By formulating and re-evaluating energy policies, countries face an issue: future energy matrixes should reflect the actions to decrease at an increasing rate the burning of oil, natural gas and coal, in order to stop the increasing concentration of (CO2) carbon dioxide emissions. This issue is followed by reports made by recognized organizations, such as those by Intergovernmental Panel on Climate Change (IPCC), warning that if such actions do not occur there will be rising of sea level, droughts in some regions, climate changes, etc.
Another example is the document published by the Asian Development Bank, on August 2, 2011, “Asia 2050”, whose findings were published recently by the press. Established in 1966, such institution, whose objective is to promote economic growth for developing countries in Asia, warns in the document mentioned that the impact of climate change is among the main obstacles to the region to recover the dominant economic position before the Industrial Revolution.
But such warnings are not reverberating. Even in our homes, we found that plastics and synthetic fibers (e.g., polyester, acrylic and nylon), whose raw materials come from oil, live intimately with us, and they are even at affordable prices. Remember that the thermoplastic resins originate computer parts, electronics, children toys, food packaging, hygiene products and so on.
The questions are: are energy policies irrational because they have no solutions and effective actions to replace these “fossil fuels”?
People use to say that irrational decisions have a strong relationship with the rationality of power. And this would explain the issue for many people, and stop conversation. But some analyses must be performed.
There are statements and/or predictions about the end of an era for one of the “biggest polluters” in the world: the oil. There are expectations and evaluations that an era without oil in the next 40 or 50 years, depending upon the speed of consumption, is about to end. And the coal and natural gas also play negative roles in this possible “conspiracy” against the climate.
Focusing initially on oil, the question arises whether that fuel is actually considered by companies as a villain. To mention that the origin of the word “villain” comes from the Middle Ages, referring to individuals who did not belong to the nobility. So, is not a self-deception considering it as an actor, out of a noble world, when we know that oil is a major “business” in the world? After all, oil enriches many countries, develops and brings comfort to many individuals, and no mentioning the intricacies of geopolitics and domination conflicts. No wonder it is called “black gold”. Moreover, the common-law marriage between oil and transport, forming a very strong economic power, further enriches those considerations. This is enough to show the complexity for replacing oil.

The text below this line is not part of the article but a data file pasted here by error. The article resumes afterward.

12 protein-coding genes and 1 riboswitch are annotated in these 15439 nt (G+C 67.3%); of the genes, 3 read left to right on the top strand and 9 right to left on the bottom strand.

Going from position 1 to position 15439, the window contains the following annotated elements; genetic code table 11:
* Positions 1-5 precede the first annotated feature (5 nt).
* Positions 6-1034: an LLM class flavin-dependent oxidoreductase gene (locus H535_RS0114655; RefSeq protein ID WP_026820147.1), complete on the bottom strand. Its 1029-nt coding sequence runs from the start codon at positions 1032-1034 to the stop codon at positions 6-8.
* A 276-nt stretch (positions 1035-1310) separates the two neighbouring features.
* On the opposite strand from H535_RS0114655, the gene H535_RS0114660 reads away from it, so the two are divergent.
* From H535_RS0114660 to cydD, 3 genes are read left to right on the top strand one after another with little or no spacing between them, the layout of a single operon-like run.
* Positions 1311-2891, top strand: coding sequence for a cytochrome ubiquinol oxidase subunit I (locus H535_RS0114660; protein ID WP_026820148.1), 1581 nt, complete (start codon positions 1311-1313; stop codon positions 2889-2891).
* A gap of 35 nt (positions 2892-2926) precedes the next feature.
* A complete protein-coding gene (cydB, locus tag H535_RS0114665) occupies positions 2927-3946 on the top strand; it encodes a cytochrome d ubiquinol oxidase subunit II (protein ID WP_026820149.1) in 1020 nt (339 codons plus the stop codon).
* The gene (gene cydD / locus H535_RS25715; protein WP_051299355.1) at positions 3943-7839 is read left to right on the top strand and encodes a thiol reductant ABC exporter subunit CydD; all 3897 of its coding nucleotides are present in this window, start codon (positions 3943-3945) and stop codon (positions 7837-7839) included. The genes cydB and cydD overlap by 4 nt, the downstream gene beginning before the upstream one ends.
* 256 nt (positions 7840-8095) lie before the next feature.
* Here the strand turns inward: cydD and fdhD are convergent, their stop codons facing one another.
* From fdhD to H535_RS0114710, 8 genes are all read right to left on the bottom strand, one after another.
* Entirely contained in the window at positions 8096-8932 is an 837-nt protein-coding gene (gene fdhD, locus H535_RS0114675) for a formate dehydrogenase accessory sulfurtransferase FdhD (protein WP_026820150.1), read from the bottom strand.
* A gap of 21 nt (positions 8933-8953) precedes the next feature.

The natural gas situation is similar as well. NG is already regarded as the currently energy rather than the energy of the future. According to EIA (Energy Information Agency), global consumption of natural gas should grow by almost 2% pa by 2030, with a portion in industrial and power generation sectors of 75% in 2030. Another important fact is the current production capacity of shale gas in the United States that leads to new paradigms for the fossil fuel industry. This new reality came with new technologies (“horizontal drilling” and “hydraulic Fracturing”) that offer the world the opportunity to consume more fossil fuel. Furthermore, there are other indications that the fuel moves the energy market, for example, new liquefied natural gas terminal projects in several countries, Nabucco pipeline, which will connect Austria with large gas reserves in Azerbaijan, discoveries of huge gas deposits in Africa and Iran, etc. Finally, examples of discoveries and exploration of oil and gas in the Pre-salt layer in the Gulf of Mexico, Brazilian coast and West Africa also influence and strengthen the fossil fuel industries, and these industries seems to last for long time.
Coal, other fossil fuel mentioned here, has prospects to increase its consumption as well. The 2010 International Energy Outlook (2010 IEO), in its reference scenario, shows that world consumption of coal may increase by more than 50% from 2007 to 2035, excluding the potential to reduce greenhouse gases. The United States, a country that consumes power voraciously, has more coal reserves than any other country in the world. It is well known that China uses large quantities of mineral coal, mainly in power generation and industry. The mineral coal thermoelectric generation now represents almost 40% of the global generation.